Oral health improvement programms in education settings such as kindergartens and schools are particularly important because they have shown to be effective and can have the potential of a wide reach across the population during the crucial early years of childhood. Some studies have found that a programme of supervised daily toothbrushing in school can be effective in caries reduction particularly in high-risk populations, it can reduce caries increment in a population experiencing high levels of dental disease. In addition, school-based supervised toothbrushing programme can improve oral hygiene including decreasing levels of plaque, gingival bleeding, and gingivitis. There have been fewer randomized controlled trials of supervised toothbrushing programme particularly in areas with high caries or where other oral health improvement program or initiatives are in place such as water fluoridation.

In a trial including 2228 two to four year-old children attending kindergartens in two counties in northern Hesse, German were randomly allocated to participate in daily tooth brushing with 500 ppm fluoride toothpaste, which was supervised by specially trained dental nurses. The caries increment of the test group was 24% lower than the increment of the control group, and high increment values were observed in the control group twice as often as in the test group. Another trial in England recruited a total of 517 children (mean age 5.63 years) which children in the intervention group brushed once a day at school. For children in the intervention group, the overall caries increment (2.60) was significantly less than for children in the non-intervention group (2.92). In Kaunas city of Lithuania a sample of 411 three years old children were selected to participate in the prevention programme. For test group, supervised toothbrushing was prescribed, and for the control group, children did not undergo any of the procedures. The prevalence of dental caries varied between 39.7% and 90.8%, the reduction in test group was 45.4%. In another clinical trial in Tayside, that was to determine the reduction in two-year caries increment that can be achieved by daily supervised toothbrushing on schooldays, combined with recommended daily home use, compared to a control group involving no intervention. A sample of 534 children, mean age 5.3, in schools in deprived areas were recruited and significant reductions of 32% at D (1) and 56% at D (3) were found. In a study in Jordan, has a similar cultural and community background to Saudi Arabia, caries status of children in the supervised daily tooth brushing group over four years was better than that of the control group. The difference was statistically significant with estimates of relative risk values also showed that children in the control group are 3.1 and 6.4 times at higher risk of having dental caries than those in the study group for age group 12 and six respectively .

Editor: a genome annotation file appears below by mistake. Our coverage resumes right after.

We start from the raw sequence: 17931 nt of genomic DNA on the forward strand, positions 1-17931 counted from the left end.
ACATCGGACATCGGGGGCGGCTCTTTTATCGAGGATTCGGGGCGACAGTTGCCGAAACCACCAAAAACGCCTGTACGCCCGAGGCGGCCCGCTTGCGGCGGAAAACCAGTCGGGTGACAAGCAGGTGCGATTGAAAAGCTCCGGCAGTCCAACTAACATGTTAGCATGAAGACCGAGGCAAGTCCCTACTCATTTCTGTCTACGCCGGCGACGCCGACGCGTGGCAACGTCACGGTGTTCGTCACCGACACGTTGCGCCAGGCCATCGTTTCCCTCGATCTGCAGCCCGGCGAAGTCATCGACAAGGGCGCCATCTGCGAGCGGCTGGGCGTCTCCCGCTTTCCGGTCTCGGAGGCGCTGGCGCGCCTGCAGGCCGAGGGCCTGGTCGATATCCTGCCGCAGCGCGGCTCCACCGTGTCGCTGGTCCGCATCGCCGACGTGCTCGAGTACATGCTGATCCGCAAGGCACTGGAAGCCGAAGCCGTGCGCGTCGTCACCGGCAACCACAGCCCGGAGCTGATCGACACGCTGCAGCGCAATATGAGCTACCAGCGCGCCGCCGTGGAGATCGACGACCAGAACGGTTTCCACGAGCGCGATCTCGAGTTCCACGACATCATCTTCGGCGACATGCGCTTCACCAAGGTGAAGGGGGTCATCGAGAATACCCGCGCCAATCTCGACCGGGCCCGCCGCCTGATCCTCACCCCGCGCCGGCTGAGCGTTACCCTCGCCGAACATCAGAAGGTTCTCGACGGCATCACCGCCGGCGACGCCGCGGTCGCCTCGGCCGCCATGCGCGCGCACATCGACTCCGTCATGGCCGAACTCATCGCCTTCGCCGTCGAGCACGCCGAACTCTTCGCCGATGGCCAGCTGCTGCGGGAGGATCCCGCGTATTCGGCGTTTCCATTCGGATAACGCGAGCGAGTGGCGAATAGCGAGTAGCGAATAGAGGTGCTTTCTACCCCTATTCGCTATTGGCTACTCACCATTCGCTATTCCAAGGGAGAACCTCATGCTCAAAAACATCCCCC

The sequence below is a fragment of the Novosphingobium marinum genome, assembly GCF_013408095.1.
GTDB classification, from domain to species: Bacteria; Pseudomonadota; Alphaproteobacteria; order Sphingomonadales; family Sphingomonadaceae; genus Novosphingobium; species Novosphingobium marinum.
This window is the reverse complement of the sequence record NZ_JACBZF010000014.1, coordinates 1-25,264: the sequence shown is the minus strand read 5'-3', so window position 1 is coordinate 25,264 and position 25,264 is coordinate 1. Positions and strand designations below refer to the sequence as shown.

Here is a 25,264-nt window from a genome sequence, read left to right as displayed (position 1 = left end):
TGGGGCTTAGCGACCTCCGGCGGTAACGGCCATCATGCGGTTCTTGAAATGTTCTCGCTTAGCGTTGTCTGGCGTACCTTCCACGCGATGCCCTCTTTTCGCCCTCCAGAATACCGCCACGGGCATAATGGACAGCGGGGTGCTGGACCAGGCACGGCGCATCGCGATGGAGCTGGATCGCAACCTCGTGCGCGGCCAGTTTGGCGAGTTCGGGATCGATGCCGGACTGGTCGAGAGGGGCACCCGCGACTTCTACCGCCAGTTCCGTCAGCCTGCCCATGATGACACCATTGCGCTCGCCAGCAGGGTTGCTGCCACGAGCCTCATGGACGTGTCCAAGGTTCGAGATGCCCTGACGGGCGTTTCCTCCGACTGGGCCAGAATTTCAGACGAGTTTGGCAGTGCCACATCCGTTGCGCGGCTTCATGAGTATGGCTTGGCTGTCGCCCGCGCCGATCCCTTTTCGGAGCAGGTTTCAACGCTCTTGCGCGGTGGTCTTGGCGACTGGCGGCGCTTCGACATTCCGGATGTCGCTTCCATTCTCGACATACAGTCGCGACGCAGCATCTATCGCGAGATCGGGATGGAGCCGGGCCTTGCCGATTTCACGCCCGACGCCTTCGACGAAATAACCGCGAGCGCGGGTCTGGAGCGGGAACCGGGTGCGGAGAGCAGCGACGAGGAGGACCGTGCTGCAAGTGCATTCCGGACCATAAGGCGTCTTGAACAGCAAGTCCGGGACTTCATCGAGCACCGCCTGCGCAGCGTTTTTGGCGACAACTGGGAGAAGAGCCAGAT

Although, there were no enough studies undertaken in background of water fluoridation or in the Saudi population, many international good studies for long follow-up periods had recommended to apply the supervised toothbrushing programme especially in communities with a high prevalence of caries, such as the Saudi community.

Study rationale - hypothesis In kindergartens schools in Saudi Arabia - the main setting for this trial - despite the extremely high levels of dental caries among young children attending, there has been no oral health improvement program established to date.

This trial will assess whether a supervised toothbrushing program can be established and implemented and what the barriers and facilitators to roll out would be. It also aims to deliver direct benefits to the trial population by reducing caries prevalence. The null hypothesis is therefore that the caries levels of children in the supervised toothbrushing arm of the trial after 24 months of the intervention will be no different to that of the children in the control arm. The intervention is also taking place in areas where there has been community water fluoridation since 2007.

Study objectives The objective of this study is to compare the effectiveness of Supervised Toothbrushing with no intervention in preventing any further dental decay. The primary endpoint for each individual child is whether there has been any occurrence of new caries lesions over the two years period, as measured by any Increase in caries prevalence at two years of follow up.